FIELD OF THE INVENTION
This invention relates to the generation of seismic waves for use in seismic exploration of the earth surrounding a wellbore.
BACKGROUND OF THE INVENTION
During the exploration for oil, gas, and other mineral deposits in the subsurface of the earth, seismic waves are used to map subsurface geologic structures and stratigraphic features. Sources, such as explosive charges, surface vibrators, and other energy sources operated on the surface, are used to create seismic waves in the earth. Most land seismic exploration is conducted by locating an array of sensors, called geophones, on the surface of the earth. The geophones detect waves generated by the sources and reflected back from geological structures in the subsurface. The signals are recorded and processed in various ways to yield information about the subsurface of the earth.
During various types of seismic exploration, such as reverse vertical seismic profiling and cross borehole imaging, sources are placed in a wellbore (borehole). The simplest downhole sources are explosive charges and airguns. However, these sources present several problems when generating seismic waves in a borehole. Although these sources can be used for crosshole imaging, they do not possess sufficient power for reversed vertical seismic profiling except in small scale applications. Another problem encountered when using conventional downhole sources is that they (especially explosives), may damage the cement bond or casing in the borehole. This potential to cause damage to the borehole causes a reduction in the amount of energy that can be supplied by the source. A third problem is that conventional downhole seismic sources, especially the airgun, typically expend a substantial fraction of their energy generating tube waves that travel up and down the borehole. This makes the sources less efficient than desired. This feature of creating mainly tube waves rather than radiant P-wave and S-wave energy is shared by most other downhole sources, including magnetostrictive and piezoelectric sources which may be useful for high resolution cross borehole work.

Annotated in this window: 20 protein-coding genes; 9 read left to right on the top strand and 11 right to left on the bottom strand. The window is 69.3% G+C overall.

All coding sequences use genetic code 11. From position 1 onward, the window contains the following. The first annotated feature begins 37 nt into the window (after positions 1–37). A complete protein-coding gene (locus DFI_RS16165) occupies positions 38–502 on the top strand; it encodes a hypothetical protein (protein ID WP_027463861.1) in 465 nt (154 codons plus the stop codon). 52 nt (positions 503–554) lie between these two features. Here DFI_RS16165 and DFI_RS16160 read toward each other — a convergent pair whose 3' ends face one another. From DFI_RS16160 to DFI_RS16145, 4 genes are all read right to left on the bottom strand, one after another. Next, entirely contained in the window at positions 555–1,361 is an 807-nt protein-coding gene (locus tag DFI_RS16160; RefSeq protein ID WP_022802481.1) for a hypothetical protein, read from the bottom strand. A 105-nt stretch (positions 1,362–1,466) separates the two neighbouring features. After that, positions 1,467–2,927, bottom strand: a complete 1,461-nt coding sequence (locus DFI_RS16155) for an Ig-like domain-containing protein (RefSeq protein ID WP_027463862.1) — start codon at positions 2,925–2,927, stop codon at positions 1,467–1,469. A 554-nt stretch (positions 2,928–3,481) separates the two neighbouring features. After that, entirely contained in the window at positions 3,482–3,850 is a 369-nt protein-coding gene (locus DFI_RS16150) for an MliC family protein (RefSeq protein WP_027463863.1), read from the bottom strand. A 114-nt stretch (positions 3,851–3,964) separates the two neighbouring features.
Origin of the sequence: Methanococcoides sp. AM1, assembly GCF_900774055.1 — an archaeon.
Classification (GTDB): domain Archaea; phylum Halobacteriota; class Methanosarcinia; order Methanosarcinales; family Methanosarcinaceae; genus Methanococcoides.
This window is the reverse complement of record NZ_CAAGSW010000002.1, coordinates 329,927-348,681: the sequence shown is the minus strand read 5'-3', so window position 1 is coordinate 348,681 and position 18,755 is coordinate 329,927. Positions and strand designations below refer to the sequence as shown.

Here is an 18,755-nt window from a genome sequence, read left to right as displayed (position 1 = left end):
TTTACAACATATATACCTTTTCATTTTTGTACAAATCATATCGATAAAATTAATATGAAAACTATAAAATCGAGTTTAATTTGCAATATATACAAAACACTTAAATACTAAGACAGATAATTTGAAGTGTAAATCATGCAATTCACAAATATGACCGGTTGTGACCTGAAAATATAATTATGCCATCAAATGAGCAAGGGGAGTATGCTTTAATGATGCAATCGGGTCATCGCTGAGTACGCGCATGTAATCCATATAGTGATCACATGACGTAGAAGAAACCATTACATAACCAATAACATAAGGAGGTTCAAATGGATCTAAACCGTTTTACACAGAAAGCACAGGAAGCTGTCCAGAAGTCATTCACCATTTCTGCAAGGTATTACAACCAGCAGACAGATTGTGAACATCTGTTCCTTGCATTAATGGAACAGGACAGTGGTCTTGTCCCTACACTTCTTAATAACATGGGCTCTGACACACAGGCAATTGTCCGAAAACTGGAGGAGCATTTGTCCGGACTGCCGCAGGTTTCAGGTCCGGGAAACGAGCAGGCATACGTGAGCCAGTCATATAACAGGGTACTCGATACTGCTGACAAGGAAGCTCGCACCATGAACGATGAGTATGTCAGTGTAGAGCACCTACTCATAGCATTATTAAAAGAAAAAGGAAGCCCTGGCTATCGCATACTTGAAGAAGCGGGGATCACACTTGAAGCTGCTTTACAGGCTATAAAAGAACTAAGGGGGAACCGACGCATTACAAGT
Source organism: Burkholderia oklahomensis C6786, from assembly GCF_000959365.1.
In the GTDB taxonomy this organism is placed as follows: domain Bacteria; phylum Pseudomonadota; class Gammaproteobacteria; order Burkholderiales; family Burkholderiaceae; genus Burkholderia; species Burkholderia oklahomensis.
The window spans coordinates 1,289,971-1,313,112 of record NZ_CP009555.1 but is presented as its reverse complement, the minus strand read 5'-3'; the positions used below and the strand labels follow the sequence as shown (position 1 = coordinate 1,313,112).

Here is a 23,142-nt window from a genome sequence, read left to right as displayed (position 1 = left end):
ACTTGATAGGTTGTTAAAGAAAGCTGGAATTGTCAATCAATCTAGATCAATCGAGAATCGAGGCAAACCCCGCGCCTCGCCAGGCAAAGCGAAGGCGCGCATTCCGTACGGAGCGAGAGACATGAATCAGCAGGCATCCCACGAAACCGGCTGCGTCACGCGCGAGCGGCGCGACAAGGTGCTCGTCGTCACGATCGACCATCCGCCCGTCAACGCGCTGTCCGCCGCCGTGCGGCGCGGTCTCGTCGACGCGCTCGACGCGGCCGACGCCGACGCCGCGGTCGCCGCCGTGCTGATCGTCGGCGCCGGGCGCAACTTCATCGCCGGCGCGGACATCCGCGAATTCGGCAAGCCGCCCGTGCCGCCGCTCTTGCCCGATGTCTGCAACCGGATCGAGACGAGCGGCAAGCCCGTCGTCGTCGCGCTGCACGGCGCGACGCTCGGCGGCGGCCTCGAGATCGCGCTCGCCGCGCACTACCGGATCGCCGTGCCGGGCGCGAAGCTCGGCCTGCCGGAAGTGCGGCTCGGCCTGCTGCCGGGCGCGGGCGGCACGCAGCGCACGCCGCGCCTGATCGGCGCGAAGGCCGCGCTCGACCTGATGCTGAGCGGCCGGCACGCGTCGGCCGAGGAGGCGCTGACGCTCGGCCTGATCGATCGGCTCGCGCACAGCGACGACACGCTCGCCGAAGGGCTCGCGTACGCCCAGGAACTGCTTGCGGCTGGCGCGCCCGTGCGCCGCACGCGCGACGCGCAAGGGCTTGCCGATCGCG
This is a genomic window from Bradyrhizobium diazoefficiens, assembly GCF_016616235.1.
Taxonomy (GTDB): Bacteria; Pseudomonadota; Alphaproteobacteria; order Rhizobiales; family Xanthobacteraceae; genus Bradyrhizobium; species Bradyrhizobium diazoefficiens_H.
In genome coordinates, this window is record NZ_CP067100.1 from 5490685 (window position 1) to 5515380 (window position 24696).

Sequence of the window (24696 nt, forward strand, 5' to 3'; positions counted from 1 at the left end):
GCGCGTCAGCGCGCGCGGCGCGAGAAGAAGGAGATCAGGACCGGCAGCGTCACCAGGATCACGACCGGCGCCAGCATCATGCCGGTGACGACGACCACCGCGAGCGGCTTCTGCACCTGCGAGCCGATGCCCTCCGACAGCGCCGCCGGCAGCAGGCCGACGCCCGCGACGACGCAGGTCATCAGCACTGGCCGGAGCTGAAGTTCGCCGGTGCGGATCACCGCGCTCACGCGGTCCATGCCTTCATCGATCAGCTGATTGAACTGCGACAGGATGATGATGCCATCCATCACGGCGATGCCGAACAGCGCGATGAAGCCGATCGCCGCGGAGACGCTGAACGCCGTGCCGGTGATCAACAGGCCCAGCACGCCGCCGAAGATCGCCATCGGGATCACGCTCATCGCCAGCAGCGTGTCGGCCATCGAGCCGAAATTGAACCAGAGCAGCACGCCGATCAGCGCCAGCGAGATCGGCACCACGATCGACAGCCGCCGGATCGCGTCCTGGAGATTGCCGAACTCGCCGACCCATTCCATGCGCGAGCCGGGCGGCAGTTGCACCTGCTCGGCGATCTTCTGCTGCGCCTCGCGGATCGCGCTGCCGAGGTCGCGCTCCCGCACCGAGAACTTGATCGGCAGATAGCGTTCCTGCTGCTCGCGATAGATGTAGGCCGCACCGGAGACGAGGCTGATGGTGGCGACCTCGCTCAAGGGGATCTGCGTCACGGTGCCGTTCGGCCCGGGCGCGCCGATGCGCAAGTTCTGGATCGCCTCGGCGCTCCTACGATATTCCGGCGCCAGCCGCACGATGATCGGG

U.S. Pat. No. 4,671,379 to Kennedy, et al. illustrates a different kind of downhole seismic energy source. Energy is supplied downhole from the surface through coil tubing connected to a rotary valve located on the device downhole. A column of fluid in the wellbore is excited by the supplied energy to produce a resonant standing wave. This is accomplished by isolating the fluid between two gas bladders to form a column of fluid and exciting the fluid in the column into an oscillating motion with a driver that is in communication with the column of fluid. The fluid is oscillated at the resonant frequency of the column defined by the two gas bladders. During the operation of the invention, it is desirable to sweep the rotary valve through a range of resonant frequencies in order to gain more information about the subsurface of the earth. In order for this invention to perform a frequency sweep and maintain the resonant frequency of the fluid in the column, the length of the column must change for the various frequencies in the sweep. The device accomplishes this task by physically moving the gas bladders during the sweep. In order to maintain the column at 1/2 wave resonance, the gas bladders are moved during an approximately 45 second sweep through a total distance of about 100 feet. The device must maintain resonance in order to operate effectively.